For the sake of having enough speed, your page file should not have any file fragments. In the next section on defragmenting you will learn exactly how to fix this. But before the defragmentation can be successful, the page file needs to have a constant size. If the page file will be growing frequently, and because the defrag utility has no clue by how much, the defrag utility cannot put the file in a place on the hard disk so that it will never get fragmented, as is the case when you set the page file manually to a constant size.

Setting the paging file to a constant size does have some disadvantages. For example, the lost disk space taken up by the paging file can be as high as 5GB. Additionally, when you set the maximum paging file size manually, you are setting a limit that your computer can never go above. Should you run an extremely memory-intensive application and your limit is too low, your paging file will fill up and you will be out of luck in much the same way as when you completely disable your paging file.

The previous example illustrates why setting the correct paging file size is so important. An easy way to calculate the maximum size of your page file is to take the recommended size of the page file from the Virtual Memory Settings window, as shown in Figure 12-6, and multiply it by 2. If you are having problems finding where your computer states the recommended size, perform the following steps to change the paging file to a constant size because this value is on the same screen as the one on which you will be working.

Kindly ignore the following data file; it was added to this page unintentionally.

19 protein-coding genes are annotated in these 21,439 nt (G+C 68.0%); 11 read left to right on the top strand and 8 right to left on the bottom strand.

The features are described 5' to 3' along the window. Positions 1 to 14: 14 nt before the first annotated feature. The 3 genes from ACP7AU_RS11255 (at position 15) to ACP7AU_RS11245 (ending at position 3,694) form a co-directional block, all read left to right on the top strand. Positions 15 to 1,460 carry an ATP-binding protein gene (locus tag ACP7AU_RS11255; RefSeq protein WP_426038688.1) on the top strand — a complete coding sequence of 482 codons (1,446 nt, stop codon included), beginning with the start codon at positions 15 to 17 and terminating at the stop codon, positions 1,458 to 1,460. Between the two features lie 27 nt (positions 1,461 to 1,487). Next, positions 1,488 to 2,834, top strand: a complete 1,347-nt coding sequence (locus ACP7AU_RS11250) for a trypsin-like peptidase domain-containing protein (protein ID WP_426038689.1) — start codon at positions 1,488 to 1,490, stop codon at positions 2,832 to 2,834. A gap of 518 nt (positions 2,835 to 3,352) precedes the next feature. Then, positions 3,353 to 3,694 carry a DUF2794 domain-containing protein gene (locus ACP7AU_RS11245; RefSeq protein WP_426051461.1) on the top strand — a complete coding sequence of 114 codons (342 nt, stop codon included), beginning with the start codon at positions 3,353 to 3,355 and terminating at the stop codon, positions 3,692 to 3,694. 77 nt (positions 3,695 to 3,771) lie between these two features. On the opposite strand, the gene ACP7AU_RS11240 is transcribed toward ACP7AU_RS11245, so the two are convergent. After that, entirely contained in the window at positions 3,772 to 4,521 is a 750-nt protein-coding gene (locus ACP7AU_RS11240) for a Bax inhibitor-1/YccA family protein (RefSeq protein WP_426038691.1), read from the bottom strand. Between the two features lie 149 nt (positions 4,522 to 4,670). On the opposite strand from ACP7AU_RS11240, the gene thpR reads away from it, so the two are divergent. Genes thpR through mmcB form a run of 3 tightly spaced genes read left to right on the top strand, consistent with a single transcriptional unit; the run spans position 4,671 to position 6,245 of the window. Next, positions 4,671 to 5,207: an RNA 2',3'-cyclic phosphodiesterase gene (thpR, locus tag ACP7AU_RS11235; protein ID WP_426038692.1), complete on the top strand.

image from book
Figure 12-6: Virtual Memory settings showing the recommended paging file size

Now that you are ready to optimize the paging file to a constant size, follow these steps:

  1. Click the Start button, right-click Computer, and select Properties.

  2. When System has loaded, click Advanced system settings.

  3. Under the Performance section, click Settings.

  4. Click the Advanced tab and then press Change under the Virtual memory section.

  5. This brings up all the page file settings. Modify the custom values so that the initial and maximum sizes are the same. To do this, you first need to enable the option to set a custom size, so select the Custom size option.

  6. Enter the value that you calculated in these two boxes, as shown in Figure 12-7.

    image from book
    Figure 12-7: Setting the paging file to a custom size

  7. Click the Set button and then click OK to exit.

After you restart, you will be using the new constant size paging file. You are now ready to run your defragmenter to defragment the paging file to ensure optimal performance.